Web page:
When Blayn Jeffers saw two bedraggled dogs wandering near her children's bus stop, she knew the wayward pooches were lost.
"My kids begged me not to leave the dogs there as they got on the bus," Jeffers said. She corralled the matted Shih Tzu pups and brought them to her home for a meal and some water.
After a daylong exhaustive search, Jeffers found the dogs' owners. "Through a local vet, I ended up finding one of the dog's owners who wanted the dog back, but the other dog's owner simply wasn't interested in keeping her," Jeffers said. "My friend who works at the Humane Society suggested I bring the dog in and assured me the dog would find a good home."
Lily, the dog Jeffers brought to the Humane Society of Broward County, Fla. had many adoption inquiries, but the Davie, Fla mom couldn't stop thinking about the pup.
Her home already housed several pets, including the family dog, but Jeffers couldn't shake the instant bond she felt to the homeless dog.
"We ended up formally adopting Lily after she was groomed and checked at the Humane Society," Jeffers said. "She has only been with our family for a year and fit right in immediately. She's probably the sweetest, most loving dog and our home would not be complete without her."
Local Humane Society Completes Families
Although Jeffers's story may not be the norm, her result is often what most families experience, says Caroline Crane, vice president of education programs and services at Humane Society of Broward County.
"One misconception people have about animal shelters is that our dogs are sick or abused," Crane said. "You see these images on TV that may create this impression that if you go to a shelter you will leave with a damaged animal."
"This could not be further from reality," she said. "The majority of the dogs and cats here are healthy animals. They come to us not through any fault of their own--its usually the owner with problem. What typically happens is the owner may have moved to a place that didn't allow pets, or they lost their job and can no longer care for their pet anymore."
Crane says approximately 30% of the dogs at the Humane Society of Broward County are purebred, and most prospective pet owners can usually find the type of dog they desire. "Sometimes it takes a little bit of patience, but you can find exactly what you are looking for if you can wait," she said.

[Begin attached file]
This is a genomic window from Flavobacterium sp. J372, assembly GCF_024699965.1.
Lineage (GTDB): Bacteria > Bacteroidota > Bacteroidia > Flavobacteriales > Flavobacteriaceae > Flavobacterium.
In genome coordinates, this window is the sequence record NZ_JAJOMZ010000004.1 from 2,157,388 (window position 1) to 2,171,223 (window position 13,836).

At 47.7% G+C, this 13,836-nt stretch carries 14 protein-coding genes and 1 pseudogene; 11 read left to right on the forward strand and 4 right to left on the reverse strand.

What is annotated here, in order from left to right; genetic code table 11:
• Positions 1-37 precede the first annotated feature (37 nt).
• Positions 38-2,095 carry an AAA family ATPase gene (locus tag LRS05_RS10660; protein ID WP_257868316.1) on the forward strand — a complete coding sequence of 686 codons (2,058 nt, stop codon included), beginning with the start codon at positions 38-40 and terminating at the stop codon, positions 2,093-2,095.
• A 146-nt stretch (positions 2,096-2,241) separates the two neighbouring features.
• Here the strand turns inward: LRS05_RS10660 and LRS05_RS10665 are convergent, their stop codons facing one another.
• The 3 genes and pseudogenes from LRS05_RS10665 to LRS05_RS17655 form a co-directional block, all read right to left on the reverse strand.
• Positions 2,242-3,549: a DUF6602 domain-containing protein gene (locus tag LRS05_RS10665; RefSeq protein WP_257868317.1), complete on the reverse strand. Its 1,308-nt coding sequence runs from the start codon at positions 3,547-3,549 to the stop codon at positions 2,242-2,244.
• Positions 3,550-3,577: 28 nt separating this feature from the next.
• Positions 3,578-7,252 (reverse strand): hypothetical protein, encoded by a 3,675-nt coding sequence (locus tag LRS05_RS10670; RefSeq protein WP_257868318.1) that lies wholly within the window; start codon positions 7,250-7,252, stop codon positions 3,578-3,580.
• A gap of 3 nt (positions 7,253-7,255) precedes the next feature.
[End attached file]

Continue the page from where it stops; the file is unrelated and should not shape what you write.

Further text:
She explained the detailed process and amount of money and love that goes into each animal prior to adoption. "Once the animal arrives, the dog or cat is evaluated by our vet staff and check head to toe, including the animal's heart and other issues such as hip or joint issues," she said.
Vets will treat issues like ear infections that can be resolved with medication and then document bigger problems that may ultimately need surgical intervention like hip dysplasia.
"Each animal is given the first set of vaccines, dewormed, dogs receive heartworm medication and cats receive feline leukemia medication," Crane said. "They are also checked for parasites, micro chipped and are spayed or neutered."
Ultimately the average cost put into a dog is $1,000; for cats that expense is $500. "If the owner were to receive these services through a vet, they would end up paying considerably more than what they pay to adopt through us," Crane says.
Adoption fees are comparatively lower than pet store or breeder adoptions, too. Dog adoption fee is only $100 and cats can be adopted for $30 (adopt one cat, get one free). Pet parents must be at least 21 years old with a valid I.D.